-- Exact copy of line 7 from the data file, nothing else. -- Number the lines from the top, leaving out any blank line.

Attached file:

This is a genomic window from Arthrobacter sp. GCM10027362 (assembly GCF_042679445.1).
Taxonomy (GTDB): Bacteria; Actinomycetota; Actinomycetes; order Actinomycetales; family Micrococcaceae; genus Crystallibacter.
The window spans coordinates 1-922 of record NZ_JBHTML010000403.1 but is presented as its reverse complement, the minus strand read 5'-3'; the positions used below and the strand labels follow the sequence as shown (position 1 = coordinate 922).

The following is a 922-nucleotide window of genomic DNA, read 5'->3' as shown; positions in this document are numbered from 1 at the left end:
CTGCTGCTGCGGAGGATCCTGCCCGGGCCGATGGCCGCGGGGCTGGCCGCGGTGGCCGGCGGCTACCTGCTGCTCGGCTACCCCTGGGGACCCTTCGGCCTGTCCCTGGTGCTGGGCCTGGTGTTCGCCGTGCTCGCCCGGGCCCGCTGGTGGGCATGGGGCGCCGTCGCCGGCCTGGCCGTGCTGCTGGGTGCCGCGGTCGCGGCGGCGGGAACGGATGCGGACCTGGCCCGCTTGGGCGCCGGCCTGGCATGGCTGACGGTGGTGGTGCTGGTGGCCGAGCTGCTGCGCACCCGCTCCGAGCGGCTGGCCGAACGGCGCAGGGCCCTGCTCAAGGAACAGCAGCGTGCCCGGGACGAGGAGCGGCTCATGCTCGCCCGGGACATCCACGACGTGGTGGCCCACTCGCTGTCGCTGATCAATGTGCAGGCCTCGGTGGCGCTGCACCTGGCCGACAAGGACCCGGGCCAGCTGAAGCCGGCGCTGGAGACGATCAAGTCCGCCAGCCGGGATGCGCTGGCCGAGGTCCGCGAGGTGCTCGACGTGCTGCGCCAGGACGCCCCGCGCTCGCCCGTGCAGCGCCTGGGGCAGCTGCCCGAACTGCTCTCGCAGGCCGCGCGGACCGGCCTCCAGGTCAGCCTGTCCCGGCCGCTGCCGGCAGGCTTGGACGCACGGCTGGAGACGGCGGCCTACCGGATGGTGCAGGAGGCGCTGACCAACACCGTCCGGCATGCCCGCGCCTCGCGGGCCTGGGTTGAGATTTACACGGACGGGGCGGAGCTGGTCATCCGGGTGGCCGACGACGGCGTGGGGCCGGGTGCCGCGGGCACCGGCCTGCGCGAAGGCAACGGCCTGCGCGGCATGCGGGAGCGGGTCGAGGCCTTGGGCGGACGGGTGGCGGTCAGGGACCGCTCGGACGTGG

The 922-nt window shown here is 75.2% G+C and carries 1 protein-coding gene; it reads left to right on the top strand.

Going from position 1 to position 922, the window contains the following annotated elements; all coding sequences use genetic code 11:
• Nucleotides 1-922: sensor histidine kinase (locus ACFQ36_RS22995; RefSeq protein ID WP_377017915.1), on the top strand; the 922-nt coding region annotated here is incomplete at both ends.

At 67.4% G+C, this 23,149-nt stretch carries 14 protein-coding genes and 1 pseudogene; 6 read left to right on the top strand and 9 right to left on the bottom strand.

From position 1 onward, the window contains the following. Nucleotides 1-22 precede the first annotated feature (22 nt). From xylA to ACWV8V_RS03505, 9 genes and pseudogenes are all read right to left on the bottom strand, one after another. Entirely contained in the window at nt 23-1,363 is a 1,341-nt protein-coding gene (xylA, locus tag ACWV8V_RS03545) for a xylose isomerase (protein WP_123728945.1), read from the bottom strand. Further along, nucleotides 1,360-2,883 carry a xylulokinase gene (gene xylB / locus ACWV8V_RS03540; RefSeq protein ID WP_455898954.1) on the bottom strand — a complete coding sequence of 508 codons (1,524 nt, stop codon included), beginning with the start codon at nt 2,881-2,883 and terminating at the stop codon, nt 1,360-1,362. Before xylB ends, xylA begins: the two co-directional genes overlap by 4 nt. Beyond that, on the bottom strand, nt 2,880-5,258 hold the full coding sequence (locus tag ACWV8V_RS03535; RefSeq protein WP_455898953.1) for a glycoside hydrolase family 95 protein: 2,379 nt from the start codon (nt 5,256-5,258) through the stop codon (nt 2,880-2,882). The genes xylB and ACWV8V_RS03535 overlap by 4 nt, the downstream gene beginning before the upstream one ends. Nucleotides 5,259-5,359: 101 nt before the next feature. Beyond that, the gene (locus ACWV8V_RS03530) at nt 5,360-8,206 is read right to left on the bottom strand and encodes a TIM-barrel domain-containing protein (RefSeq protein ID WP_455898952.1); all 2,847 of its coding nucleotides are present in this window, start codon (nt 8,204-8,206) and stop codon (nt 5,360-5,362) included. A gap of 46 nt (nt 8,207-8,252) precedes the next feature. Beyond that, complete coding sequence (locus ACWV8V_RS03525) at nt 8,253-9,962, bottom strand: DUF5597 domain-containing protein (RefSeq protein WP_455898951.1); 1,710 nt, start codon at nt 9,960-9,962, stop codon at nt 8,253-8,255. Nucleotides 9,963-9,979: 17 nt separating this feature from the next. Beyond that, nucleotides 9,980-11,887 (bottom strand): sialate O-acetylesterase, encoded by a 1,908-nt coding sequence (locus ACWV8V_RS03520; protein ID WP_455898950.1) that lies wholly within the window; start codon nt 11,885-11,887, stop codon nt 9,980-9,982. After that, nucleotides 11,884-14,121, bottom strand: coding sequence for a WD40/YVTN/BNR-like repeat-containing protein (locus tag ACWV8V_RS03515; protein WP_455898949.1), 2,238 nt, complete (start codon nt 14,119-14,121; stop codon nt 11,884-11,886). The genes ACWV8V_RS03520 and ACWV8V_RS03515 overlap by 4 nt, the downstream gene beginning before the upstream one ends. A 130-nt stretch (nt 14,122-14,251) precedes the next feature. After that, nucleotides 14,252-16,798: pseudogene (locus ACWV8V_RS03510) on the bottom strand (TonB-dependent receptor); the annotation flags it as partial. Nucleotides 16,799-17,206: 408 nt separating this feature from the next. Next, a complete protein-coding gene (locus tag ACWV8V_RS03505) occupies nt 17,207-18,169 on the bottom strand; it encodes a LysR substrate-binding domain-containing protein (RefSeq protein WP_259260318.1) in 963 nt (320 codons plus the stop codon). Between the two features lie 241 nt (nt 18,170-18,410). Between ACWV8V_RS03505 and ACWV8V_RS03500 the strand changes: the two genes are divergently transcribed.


Going from position 1 to position 922, the window contains the following annotated elements; all coding sequences use genetic code 11: